Growing up without a real father taught me exactly what I needed to know about being a real man.
By Quentin Vennie
Artwork by Indhira Rojas
I was 10 years old, standing in my grandmother’s basement, when I was forced to face a reality that my developing mind was not yet equipped to understand.
There before me was a shattered mirror covered with heroin residue. My grandmother and uncle broke the news to me: The mirror belonged to my father.
I’d been completely unaware that he was a heroin addict up to that point. I also hadn’t realized that the man who was supposed to love me unconditionally — the man who had walked out of my life two years prior—had slept over at my grandmother’s house on the same day I was there. What hurt most was that he never bothered to make his presence known to me. The incident changed the trajectory of my life forever. It shifted my perception of what a man represented for years to come.
I was born in Baltimore in the 1980s, at the height of the city’s heroin epidemic. Raised by a single mother, I was forced to become the man of the house at a fairly young age. By the time I reached elementary school I’d lived all over west Baltimore. By middle school, I had witnessed the aftermath of a shooting right outside my bedroom window and been shot at myself for being in the wrong place at the wrong time.
My mother worked three or more jobs at a time to provide me with better academic opportunities while still trying to prepare me for the hardships and heartbreak that had become the centerpiece of our existence. To this day, I don’t recall ever seeing her cry when I was younger, despite us being on food stamps, having our electricity cut off, and having her car repossessed multiple times. She protected me from much of her struggles, but I was always aware that things could be better — should be better.
In school I was expected to be a model student, even though my reality was far less than ideal. None of my teachers or administrators took the time to recognize the world I lived in outside school.
When somebody suffers with an addiction, they’re never the only ones negatively affected by it. I was no exception. My father was a victim of the city’s heroin epidemic, and I became collateral damage, set on a destructive path for the next 15 years.
I went to schools populated mostly by white kids. I’d watch as their parents flooded the auditorium for school plays or lined up in the classroom to chaperone our field trips. It was painful, to say the least. I was constantly reminded of my father’s failures, but I couldn’t show any emotion or aversion to them. My feelings were frowned upon by my peers, but mainly by teachers and school administrators. To them, I was just another black kid trying to play victim. Treated like a derelict, I grew hostile to a world that judged me without ever getting to know me. It was as if my fate had been predetermined by the same people I was taught to look to for guidance.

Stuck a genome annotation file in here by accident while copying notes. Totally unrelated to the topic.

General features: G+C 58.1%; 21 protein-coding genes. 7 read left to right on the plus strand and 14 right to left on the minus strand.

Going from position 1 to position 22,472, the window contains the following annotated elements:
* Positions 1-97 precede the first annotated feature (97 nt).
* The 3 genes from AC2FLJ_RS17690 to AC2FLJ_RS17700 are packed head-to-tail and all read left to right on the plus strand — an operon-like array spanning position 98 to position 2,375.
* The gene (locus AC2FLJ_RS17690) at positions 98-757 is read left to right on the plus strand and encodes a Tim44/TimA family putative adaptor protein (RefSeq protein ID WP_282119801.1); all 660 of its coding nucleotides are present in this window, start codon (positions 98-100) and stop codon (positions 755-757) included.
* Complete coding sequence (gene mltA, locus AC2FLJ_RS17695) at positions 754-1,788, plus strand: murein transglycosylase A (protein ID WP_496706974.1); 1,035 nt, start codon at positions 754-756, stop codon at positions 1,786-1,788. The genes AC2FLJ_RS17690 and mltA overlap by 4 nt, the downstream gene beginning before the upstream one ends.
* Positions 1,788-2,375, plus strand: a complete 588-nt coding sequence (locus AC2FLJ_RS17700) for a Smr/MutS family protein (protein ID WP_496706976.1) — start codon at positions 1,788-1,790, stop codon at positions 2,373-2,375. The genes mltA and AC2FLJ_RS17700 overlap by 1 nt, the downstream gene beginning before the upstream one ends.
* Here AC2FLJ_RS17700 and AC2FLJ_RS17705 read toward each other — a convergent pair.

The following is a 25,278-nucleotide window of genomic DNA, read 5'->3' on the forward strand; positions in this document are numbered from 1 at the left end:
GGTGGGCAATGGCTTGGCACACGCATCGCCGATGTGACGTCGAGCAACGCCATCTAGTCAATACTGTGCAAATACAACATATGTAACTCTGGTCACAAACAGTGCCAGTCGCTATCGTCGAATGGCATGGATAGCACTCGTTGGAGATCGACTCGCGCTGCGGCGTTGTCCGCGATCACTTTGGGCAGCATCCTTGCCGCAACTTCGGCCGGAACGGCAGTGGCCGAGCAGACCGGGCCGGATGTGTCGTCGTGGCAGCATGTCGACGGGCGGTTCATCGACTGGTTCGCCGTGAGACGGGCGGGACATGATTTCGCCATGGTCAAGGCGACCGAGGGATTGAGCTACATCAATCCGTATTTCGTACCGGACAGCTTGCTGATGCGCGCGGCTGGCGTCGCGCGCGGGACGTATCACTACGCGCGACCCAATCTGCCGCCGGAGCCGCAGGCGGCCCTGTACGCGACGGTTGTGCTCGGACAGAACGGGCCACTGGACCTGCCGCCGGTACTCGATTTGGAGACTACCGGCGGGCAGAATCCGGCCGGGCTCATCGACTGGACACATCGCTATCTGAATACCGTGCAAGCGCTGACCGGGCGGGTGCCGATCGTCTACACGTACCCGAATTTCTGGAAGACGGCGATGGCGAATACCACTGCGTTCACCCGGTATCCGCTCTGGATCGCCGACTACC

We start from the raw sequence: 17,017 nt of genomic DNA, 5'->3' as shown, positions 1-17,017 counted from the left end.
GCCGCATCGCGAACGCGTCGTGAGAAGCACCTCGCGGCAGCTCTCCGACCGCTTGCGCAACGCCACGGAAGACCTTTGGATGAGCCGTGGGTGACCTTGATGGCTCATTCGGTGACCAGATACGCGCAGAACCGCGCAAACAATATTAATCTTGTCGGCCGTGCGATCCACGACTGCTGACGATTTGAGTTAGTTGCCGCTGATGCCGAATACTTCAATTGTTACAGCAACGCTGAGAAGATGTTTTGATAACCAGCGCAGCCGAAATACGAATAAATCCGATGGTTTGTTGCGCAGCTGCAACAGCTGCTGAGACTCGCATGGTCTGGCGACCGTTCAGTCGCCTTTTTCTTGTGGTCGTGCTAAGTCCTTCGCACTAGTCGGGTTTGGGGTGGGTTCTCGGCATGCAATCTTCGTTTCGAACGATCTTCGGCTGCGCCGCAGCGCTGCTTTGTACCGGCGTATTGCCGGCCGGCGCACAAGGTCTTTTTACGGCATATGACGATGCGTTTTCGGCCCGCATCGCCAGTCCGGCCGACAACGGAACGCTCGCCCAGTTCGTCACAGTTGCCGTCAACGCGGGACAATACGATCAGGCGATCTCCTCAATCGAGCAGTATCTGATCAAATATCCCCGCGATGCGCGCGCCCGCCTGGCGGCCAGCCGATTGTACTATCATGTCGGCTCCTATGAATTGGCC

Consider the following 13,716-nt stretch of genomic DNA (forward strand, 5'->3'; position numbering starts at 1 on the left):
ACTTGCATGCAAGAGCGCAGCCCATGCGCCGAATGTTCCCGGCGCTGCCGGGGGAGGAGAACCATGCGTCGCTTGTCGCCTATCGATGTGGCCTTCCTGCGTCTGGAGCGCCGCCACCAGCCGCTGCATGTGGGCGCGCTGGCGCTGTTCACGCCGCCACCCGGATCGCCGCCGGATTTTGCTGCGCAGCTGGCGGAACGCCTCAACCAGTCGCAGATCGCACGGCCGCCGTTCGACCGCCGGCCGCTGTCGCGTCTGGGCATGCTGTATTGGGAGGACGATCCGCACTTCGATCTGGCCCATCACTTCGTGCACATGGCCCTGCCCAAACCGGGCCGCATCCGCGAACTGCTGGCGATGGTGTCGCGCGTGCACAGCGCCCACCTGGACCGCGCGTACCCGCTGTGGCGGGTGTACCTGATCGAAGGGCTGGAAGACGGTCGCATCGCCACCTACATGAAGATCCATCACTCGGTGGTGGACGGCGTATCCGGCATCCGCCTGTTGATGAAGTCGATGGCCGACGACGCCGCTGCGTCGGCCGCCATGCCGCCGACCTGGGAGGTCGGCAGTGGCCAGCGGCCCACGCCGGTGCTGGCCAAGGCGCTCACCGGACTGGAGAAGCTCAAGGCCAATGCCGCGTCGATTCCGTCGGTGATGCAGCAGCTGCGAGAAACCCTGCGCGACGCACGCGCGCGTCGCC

My environment taught me to be tough, to protect myself at all costs. My hurt feelings manifested in violent outbursts, fighting, flipping over tables, punching walls — which then turned into me being reprimanded, perpetuating the cycles of anger.
The adrenaline rush of anger soon become my crutch. Shedding my vulnerability turned me into a darker, more aggressive person. I funneled every emotion through my propensity to become angry, to the point where anger became my only means of expressing my disdain. Ultimately things reached a point where my peers started treating me differently, acting with caution rather than sincerity. They knew it wouldn’t take much for me to go from 0 to 100.
I had a spontaneous urge to retaliate whenever I felt wronged, and it only got worse as I got older. Placing blame on others gave me permission to be angry and behave poorly. I was merely a casualty, I thought, trained to be this way.
I tried to look for understanding from my peers and authoritative figures around me, tried to verbalize my feelings, but that only led to more ridicule from those I sought compassion from. I was resentful and falling into the recurring cycle of anxiety, depression, and anger.
I thought I was being strong, thought I was being a man, even though I didn’t have many examples of what that really meant. Growing up, all I heard in my community was “man up” or “don’t be so emotional.” That attitude was ingrained in me by cultural and familial standards.
For generations, American culture has frowned upon men (and even boys) crying or showing emotion. Songs like Tim McGraw’s “Grown Men Don’t Cry” question the logic of this cultural displeasure. The Temptations sung about the desire to hide a man’s tears on “I Wish It Would Rain.” Boys who are emotional and vulnerable are often susceptible to torment and harassment, which leads to low self-esteem, zero confidence, and mental health issues. I’ve experienced this firsthand.
Anger is often the easiest emotion to tap into, as it’s predicated by pride and ego. To me, it’s simply the unwillingness to be vulnerable, and the pervasive idea of anger being associated with masculinity is sickening. I’ve often questioned: Was I a product of my environment, or merely a victim of society?
It took me having children of my own to know that being emotionally intelligent is actually healthy, and that true strength is hidden in vulnerability. I’m teaching my children that it’s OK to be expressive, that they don’t need to get angry every time something doesn’t happen in their favor. I’ve created an open door policy in my household, where communication is the priority.
When it’s all said and done, my goal as a father is to be the one I wish I had growing up.
Quentin Vennie is a speaker, mental health advocate, and author of the memoir Strong in the Broken Places (Rodale, May 2017).